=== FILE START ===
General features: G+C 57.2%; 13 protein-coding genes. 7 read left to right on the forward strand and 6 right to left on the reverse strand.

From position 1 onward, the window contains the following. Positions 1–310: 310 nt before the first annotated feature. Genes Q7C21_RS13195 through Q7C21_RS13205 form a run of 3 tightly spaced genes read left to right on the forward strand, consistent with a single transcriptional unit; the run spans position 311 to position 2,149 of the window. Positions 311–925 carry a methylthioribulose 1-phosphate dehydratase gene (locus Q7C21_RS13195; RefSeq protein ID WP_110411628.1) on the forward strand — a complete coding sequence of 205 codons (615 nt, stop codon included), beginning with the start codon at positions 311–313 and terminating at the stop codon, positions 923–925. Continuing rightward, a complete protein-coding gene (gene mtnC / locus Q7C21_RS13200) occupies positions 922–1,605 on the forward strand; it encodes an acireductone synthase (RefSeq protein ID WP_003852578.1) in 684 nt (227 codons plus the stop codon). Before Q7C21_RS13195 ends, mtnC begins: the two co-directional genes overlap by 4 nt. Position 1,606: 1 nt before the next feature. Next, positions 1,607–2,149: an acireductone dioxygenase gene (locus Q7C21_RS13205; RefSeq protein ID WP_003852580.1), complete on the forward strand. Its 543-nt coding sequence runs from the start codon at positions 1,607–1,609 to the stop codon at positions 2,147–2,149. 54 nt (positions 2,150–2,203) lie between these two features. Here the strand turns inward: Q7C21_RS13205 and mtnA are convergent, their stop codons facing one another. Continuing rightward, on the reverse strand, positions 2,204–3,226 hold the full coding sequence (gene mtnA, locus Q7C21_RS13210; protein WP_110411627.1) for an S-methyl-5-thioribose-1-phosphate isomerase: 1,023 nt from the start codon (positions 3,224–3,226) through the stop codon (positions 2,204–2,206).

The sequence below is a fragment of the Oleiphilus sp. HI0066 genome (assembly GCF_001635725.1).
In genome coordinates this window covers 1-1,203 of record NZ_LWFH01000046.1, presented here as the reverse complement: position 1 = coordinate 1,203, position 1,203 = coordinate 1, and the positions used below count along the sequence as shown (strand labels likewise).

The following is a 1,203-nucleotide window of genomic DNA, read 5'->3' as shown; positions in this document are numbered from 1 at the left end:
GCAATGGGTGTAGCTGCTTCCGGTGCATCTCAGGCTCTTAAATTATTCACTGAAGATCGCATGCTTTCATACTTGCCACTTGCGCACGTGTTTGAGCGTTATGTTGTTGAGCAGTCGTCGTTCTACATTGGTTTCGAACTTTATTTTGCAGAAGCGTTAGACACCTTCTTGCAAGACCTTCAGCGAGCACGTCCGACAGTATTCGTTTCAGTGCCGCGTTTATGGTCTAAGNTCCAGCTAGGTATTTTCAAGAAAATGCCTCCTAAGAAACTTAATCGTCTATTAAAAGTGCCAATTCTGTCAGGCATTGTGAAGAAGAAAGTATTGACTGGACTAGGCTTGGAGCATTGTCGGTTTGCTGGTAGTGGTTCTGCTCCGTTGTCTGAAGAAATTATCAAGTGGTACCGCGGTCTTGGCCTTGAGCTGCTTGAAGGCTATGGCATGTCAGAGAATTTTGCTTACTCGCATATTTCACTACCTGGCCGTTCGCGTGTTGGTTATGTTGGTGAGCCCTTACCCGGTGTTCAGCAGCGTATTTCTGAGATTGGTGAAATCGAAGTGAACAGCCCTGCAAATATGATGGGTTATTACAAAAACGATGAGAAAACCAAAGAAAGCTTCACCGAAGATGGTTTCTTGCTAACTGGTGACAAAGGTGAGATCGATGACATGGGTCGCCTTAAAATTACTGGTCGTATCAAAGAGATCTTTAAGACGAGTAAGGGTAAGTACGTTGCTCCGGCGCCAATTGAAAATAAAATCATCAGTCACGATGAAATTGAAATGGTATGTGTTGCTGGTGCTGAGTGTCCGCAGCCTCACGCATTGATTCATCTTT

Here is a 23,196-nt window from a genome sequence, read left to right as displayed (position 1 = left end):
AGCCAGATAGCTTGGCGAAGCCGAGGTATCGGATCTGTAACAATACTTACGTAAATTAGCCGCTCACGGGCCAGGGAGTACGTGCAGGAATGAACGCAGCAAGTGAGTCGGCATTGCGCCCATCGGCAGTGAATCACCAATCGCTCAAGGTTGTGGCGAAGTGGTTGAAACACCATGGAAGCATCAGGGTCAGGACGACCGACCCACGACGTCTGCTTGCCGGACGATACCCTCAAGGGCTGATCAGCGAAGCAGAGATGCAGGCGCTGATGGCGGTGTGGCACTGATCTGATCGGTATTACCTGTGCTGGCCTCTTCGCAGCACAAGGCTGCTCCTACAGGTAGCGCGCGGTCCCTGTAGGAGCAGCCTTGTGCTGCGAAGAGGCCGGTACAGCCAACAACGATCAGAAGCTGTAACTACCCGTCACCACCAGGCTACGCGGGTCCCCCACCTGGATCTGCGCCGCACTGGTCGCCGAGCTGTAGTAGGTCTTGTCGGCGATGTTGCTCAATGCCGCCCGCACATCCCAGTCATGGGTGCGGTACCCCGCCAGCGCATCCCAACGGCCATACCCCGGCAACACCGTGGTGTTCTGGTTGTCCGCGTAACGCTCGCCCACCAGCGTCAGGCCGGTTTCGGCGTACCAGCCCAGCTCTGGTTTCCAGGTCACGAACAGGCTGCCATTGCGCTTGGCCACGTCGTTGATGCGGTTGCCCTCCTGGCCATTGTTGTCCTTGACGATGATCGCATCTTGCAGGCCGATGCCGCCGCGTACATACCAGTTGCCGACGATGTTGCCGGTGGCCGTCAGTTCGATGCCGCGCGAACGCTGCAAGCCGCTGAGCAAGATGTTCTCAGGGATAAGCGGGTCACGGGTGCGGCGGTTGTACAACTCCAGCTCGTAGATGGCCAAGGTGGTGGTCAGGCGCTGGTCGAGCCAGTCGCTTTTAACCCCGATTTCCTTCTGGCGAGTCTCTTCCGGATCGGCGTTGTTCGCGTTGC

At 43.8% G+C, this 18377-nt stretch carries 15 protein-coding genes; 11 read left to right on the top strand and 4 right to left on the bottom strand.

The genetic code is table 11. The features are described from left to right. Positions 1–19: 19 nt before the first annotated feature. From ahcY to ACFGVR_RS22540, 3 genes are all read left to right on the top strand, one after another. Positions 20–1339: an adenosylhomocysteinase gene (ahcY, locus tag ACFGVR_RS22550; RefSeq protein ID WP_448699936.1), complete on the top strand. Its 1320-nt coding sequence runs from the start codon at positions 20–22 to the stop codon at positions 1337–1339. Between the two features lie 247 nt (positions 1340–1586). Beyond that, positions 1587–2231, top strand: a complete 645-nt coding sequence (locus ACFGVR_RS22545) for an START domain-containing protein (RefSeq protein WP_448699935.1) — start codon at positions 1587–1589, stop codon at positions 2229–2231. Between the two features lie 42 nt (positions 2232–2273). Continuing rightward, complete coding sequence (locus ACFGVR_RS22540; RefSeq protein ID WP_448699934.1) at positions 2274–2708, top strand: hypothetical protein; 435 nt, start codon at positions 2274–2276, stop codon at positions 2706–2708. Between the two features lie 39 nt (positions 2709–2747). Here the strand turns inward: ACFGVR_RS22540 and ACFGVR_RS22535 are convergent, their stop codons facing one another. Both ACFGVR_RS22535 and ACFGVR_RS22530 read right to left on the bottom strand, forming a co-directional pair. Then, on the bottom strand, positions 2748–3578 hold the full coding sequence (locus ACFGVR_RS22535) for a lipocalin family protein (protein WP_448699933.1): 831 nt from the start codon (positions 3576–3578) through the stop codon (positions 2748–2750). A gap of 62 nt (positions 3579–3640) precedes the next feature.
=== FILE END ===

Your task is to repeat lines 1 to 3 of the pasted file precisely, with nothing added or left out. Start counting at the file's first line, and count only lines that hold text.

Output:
General features: G+C 57.2%; 13 protein-coding genes. 7 read left to right on the forward strand and 6 right to left on the reverse strand.

From position 1 onward, the window contains the following. Positions 1–310: 310 nt before the first annotated feature. Genes Q7C21_RS13195 through Q7C21_RS13205 form a run of 3 tightly spaced genes read left to right on the forward strand, consistent with a single transcriptional unit; the run spans position 311 to position 2,149 of the window. Positions 311–925 carry a methylthioribulose 1-phosphate dehydratase gene (locus Q7C21_RS13195; RefSeq protein ID WP_110411628.1) on the forward strand — a complete coding sequence of 205 codons (615 nt, stop codon included), beginning with the start codon at positions 311–313 and terminating at the stop codon, positions 923–925. Continuing rightward, a complete protein-coding gene (gene mtnC / locus Q7C21_RS13200) occupies positions 922–1,605 on the forward strand; it encodes an acireductone synthase (RefSeq protein ID WP_003852578.1) in 684 nt (227 codons plus the stop codon). Before Q7C21_RS13195 ends, mtnC begins: the two co-directional genes overlap by 4 nt. Position 1,606: 1 nt before the next feature. Next, positions 1,607–2,149: an acireductone dioxygenase gene (locus Q7C21_RS13205; RefSeq protein ID WP_003852580.1), complete on the forward strand. Its 543-nt coding sequence runs from the start codon at positions 1,607–1,609 to the stop codon at positions 2,147–2,149. 54 nt (positions 2,150–2,203) lie between these two features. Here the strand turns inward: Q7C21_RS13205 and mtnA are convergent, their stop codons facing one another. Continuing rightward, on the reverse strand, positions 2,204–3,226 hold the full coding sequence (gene mtnA, locus Q7C21_RS13210; protein WP_110411627.1) for an S-methyl-5-thioribose-1-phosphate isomerase: 1,023 nt from the start codon (positions 3,224–3,226) through the stop codon (positions 2,204–2,206).

The sequence below is a fragment of the Oleiphilus sp. HI0066 genome (assembly GCF_001635725.1).